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I recently bought an 13.5 Trek Cali for my daughter (9 years old). I got an incredible deal on it and bought it sight unseen from an out of town seller. After getting it, I realized it had 29" wheels on it instead of the 27.5 the more current models have. I was actually looking for a 26" at the time, but it was such a great deal, I couldn't pass it up.

I like that it is something she will be able to grow into, but the tires are absolutely huge for her. I did some modifications (moved some spacers and flipped the stem) so it is definitely ridable.

I am curious if I could throw some older 26" wheels on the bike for the next year or two until she gets more comfortable with the bigger wheels. It has disc brakes so that shouldn't be an issue.

I know she is going to have a much lower BB that may lead to a few pedal strikes and it is going to look a bit akward with the longer seat tubes and forks. But since I am changing both wheels, it shouldn't affect the overall geometry too much.

So what do you think? I know it isn't ideal, but any reason it wouldn't work?

Edit:

I have seen this question, but it addresses only changing the front wheel (which would change geometry. And also this question about going down to 27.5, but he is looking more for performance improvements.

  • Are you sure it's a 29" wheel bike? I googled the Trek Cali and only found 27.5" wheel bikes in the 13,5" small size. – Argenti Apparatus Jul 2 '18 at 18:01
  • 100% sure. Frame says Virtual 14", Actual 13". It is running 29x2 Bontager with a 29" fork up front. I was like you, I did my google searches and figured it was a 27.5. While not ideal, I thought my daughter could handle it. I am guessing it is 3 or so years old. Perhaps before Trek started adjusting their smaller frames to run smaller wheels. – kickert Jul 2 '18 at 18:08
  • Is the bike truly ridable? Is the stand-over low enough? If so, wheels just looking too big are not really a problem. – Argenti Apparatus Jul 2 '18 at 18:29
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    I have trouble believing a 9-year-old can ride a 29" bike. How tall is she? – Daniel R Hicks Jul 2 '18 at 19:21
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    Yes- good kids bikes are hens teeth and expensive for the 1-2 years you get out of them. 26" inch wheels makes a lot of sense. The bike IS too big for your daughter, anything you can do to make it a better fit will be a big benefit. Also consider shorter cranks as well. It will make the bike fit a 9yo infinitely better. – mattnz Jul 2 '18 at 20:19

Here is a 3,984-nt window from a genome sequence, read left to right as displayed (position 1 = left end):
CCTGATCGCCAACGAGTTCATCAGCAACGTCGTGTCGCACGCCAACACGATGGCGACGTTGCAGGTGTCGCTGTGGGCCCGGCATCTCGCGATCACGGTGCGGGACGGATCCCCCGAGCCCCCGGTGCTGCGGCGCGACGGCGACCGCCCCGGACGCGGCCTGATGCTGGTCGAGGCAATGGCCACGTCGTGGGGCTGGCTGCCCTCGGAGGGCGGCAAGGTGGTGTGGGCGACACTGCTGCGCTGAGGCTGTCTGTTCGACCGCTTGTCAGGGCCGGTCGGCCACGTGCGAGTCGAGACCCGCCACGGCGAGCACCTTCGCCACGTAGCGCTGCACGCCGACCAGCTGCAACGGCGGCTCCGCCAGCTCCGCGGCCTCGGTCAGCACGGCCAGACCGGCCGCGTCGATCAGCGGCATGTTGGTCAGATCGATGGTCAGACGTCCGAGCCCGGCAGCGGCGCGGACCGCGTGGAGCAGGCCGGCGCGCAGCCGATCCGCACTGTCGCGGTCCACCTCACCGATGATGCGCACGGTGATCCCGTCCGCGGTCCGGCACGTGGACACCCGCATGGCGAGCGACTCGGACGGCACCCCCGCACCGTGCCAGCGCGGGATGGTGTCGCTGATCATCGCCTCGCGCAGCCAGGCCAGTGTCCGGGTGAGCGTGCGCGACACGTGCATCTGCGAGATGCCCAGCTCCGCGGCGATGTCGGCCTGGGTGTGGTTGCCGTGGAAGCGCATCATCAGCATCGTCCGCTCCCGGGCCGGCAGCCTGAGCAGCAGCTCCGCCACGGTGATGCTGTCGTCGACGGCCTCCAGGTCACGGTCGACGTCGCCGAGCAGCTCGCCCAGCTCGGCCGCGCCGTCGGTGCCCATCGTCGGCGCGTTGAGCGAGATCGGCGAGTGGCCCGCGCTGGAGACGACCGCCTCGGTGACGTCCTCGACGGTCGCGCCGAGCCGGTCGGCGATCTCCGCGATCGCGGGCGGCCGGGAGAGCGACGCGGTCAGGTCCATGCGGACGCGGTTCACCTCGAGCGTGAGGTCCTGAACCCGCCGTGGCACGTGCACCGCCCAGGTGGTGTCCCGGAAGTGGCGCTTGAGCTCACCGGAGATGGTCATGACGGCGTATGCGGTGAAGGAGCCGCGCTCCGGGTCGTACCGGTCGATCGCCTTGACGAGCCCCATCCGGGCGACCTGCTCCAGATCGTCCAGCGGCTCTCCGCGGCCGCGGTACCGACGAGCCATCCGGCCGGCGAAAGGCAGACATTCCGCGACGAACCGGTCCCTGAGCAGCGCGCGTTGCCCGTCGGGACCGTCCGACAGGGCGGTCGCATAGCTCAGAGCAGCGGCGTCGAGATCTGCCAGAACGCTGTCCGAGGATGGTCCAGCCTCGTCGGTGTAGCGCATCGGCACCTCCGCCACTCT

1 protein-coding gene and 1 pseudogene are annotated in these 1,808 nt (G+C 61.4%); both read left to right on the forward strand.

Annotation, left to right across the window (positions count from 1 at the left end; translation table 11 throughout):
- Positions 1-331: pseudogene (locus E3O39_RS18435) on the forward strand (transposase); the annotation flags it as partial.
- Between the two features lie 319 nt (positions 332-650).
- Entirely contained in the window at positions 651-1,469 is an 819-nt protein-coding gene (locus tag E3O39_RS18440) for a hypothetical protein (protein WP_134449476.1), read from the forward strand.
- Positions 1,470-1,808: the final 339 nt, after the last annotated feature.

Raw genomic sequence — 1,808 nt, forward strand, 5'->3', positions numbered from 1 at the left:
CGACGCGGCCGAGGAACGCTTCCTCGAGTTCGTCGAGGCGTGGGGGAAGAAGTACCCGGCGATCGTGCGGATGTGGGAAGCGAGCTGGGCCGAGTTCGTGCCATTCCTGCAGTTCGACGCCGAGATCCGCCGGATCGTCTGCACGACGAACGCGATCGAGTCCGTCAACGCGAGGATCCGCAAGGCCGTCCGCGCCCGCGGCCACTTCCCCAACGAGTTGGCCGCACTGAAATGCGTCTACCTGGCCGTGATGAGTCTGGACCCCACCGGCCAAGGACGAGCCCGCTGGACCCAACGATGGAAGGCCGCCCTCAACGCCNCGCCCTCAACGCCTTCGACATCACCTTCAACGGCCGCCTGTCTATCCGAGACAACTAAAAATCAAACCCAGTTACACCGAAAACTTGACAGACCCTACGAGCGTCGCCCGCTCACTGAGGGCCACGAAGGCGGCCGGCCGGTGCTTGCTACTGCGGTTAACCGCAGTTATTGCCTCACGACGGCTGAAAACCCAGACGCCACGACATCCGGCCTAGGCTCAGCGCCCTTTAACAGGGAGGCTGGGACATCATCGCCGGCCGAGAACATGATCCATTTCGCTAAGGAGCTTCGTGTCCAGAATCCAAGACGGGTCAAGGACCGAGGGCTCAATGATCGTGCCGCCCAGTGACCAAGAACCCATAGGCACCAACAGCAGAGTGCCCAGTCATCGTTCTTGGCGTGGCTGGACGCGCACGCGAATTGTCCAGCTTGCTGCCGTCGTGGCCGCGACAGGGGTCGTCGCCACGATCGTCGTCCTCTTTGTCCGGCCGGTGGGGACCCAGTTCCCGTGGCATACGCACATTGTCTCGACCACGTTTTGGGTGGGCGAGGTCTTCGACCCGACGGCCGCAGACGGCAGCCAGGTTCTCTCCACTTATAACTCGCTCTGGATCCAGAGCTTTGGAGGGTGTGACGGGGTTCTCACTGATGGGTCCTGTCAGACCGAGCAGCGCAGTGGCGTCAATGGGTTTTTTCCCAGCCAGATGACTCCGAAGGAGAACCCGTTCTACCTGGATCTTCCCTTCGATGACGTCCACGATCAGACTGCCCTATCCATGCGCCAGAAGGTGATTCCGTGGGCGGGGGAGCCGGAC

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If you look at bike literature from the early 29er years it was the best thing to buy. There were some issues that showed up after they became common enough for recreational riders. Recommended frame sizes tended to put people on a frame that was actually to large. It seemed that they forgot about the top tube being raised 1 1/2 inches by the larger wheels. Another issue when 29 inch wheels were put on small frame sizes was toes striking the wheels while turning and pedaling. So while a small size 29er may seem odd now they were a one point common. Manufacturers seem to have learned a lesson from all this and now put 26 inch wheels on the smallest frames 27.5 on the less small frames and make larger frames in both 27.5 and 29. All this is just to explain why you have a small frame with 29 inch wheels. The good news is that with the 27.5 boom 26 inch disc wheels are available with steep discounts. I don't see any reason it wouldn't work. It might be cheaper to buy an entire used bike if you add in tires and tubes. Use the wheels until she out grows them, put the 26's back on the used bike and sell the whole bike for likely close to what you paid for it.

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    I appreciate the input. I couldn't think of a reason it would cause adverse effects, but wanted to check. Having disc brakes certainly simplifies things. I'll keep an eye out for an older 26" bike with disc brakes, but for now I am hoping I can someone who has upgraded a bike and has an old set laying around. – kickert Jul 2 '18 at 20:09
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    Pedal strikes would be the main drawback – Rider_X Jul 3 '18 at 1:43
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    Provided your daughter doesn't ride over extremely technical terrain with lots of pedal placement and stroke juggling, the pedal strikes won't be a big issue. On the other hand, the lower clearance will be a shortcoming if she likes/learns to ride technical terrain. – Gabriel C. Jul 3 '18 at 19:20

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